Conventional wisdom states that successful organizations are the ones that strike the right balance between the hard stuff and the soft stuff. In other words, between daily operations, SOPs, and short-term profit on the one side and vision, values, purpose, and long-term positioning on the other. This is easier said than done – especially in a hybrid work setting.
An organization that focusses too much on the hard stuff will become stale and have a difficult time motivating employees who are looking for a sense of purpose that is nowhere to be found. On the other hand, too much focus on the soft stuff can become a spoke in the wheel when it comes to delivering the short-term results. Striking this balance becomes even more challenging in a hybrid environment.
Today, teams work in an everchanging combination of online and physical setups. Because this setup is fairly new to many leaders, they tend to direct their attention towards making daily operations run as smoothly as possible – and worry about the rest later.
But no organization can keep neglecting the soft stuff. Especially in changing and uncertain times. Values, purpose, and vision serve as the red thread that makes you who you are. It is what makes you unique, to your employees as well as your clients.
The great news is that once you realize the power of soft, you will see that it is not only a red thread but a potent driving force for your organization. So, you need to lead the soft stuff. Not because HR & Communication tells you to, but because it creates tangible value.
Whether you are a soft stuff supporter or not, here are 3 things for you to consider.
1 – Create space for dialogue
Creating space for dialogue means setting aside time to focus wholeheartedly on soft topics – be it values, purpose, culture, or wellbeing. What organisations sometimes seem to forget is that the space you create for this conversation, the format you chose and the way in which you talk about it is a direct reflection of the importance of the matter in your organisation.
So, do something to show that soft stuff matters. Perhaps an off-site with a ban on mobile phones? Or a meeting fully dedicated to a soft topic relevant to your team?
More often than not, the soft topics are run over by what seems to be more urgent and ends up as the last bullet point on the agenda or merely as an afterthought. And this is exactly why we need to make space for it.
Time and time again we see that employee experiences and attitudes towards change and structures are deemed less relevant in the daily grind, and at the same time we see this prioritization comes back to bite leaders in the a**.
When you create this space, be prepared to listen more than you speak. It has never worked, and will never work, simply telling your employees what they should be passionate about. Yes, this may be a bit of a caricature, but the point is this: don’t make assumptions. Values and purpose require translation and involvement to be truly understood and anchored. Creating a space for dialogue is a great occasion to let your employees help you help them.
One way of doing it is described in this article on involving employees in organizational processes.
2 – Make it real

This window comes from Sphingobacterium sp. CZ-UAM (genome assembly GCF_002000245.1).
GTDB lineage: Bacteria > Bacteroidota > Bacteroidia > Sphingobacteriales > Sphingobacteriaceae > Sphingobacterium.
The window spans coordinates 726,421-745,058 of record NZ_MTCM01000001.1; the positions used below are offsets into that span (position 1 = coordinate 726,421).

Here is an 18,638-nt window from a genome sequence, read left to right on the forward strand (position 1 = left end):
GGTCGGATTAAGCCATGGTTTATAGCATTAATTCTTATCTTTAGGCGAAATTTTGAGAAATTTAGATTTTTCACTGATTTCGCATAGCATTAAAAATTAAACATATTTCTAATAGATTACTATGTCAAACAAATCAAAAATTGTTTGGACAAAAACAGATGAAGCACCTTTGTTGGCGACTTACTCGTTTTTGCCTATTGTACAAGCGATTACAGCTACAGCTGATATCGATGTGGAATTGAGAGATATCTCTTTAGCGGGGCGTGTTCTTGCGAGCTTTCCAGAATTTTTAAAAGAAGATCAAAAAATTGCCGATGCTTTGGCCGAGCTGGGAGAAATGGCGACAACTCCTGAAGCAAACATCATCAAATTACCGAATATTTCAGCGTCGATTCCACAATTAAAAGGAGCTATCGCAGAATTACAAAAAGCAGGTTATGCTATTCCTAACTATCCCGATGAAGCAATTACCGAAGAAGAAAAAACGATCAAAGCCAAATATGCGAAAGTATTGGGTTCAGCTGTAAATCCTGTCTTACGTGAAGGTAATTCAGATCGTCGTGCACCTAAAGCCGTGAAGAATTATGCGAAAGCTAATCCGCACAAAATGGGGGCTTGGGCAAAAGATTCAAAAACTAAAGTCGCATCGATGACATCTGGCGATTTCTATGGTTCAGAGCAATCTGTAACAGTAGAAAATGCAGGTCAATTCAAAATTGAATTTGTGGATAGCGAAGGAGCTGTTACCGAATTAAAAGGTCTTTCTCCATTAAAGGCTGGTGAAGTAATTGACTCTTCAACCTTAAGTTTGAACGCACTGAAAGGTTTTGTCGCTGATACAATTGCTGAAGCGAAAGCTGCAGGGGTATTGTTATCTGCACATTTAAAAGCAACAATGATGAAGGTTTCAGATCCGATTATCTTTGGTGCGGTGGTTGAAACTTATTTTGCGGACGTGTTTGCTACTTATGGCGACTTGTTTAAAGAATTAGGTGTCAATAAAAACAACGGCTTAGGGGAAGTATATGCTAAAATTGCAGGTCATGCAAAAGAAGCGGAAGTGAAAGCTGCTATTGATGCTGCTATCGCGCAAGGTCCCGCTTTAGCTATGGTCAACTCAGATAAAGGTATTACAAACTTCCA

Sometimes, values and purpose become somewhat of a distant mirage to the average employee, or an abstract exercise from top management and HR. High level thoughts and buzz words on a slide that is never translated into real life behavior. That often happens when you have not answered the employees’ most important question: “What do you want me to DO?”.
If you can answer that question together, then your employees become an active and engaged part of making the abstract concepts come to life by means of concrete actions. Some people even call this living your purpose.
When you work on values and purpose you need to focus on communicating a clear “why” and involving your team in the “how”. Especially in a modern hybrid environment where you do not have the same informal touchpoints with your team. Trust in the fact that your employees are the experts on which specific behaviors will be meaningful in their context. Use them as translators to make organizational purpose and values as tangible as possible in relation to their day-to-day job.
One method for involving the organization in translating abstract concepts into concrete action is the backbrief. You can read more about back-briefs as a tool right here.
3 – Anchor in operations
Discussing values and purpose is all well and good, but the red thread only appears when you start living them every day. And here you have an important role as leader, both in being a role model and in ensuring accountability.
This is where the rubber meets the road. Being a role model in a hybrid setup can be difficult, because you don’t have the same number of touchpoints and with that the opportunity to model the desired behavior. So, you need to be extra vigilant and make the touchpoints you do have count. And remember: You are also a role model in your virtual behavior (i.e. when you send emails late at night).
Ensuring accountability has both a formal and an informal side. You might not have 100% control over the formal side – performance systems etc. – but you can control the informal side. And by making values and purpose part of your 1-on-1s, various check-ins and the language you share you can truly make them come alive for your employees. And this is crucial to realizing the benefits of values and purpose. Because when implemented successfully, values and purpose are as integral to business success as daily operations.
At Workz, one way of helping our clients establish and lead hybrid teams is through our business simulation Bridgebuilders, where the focus is both on daily operations and long-term cohesion.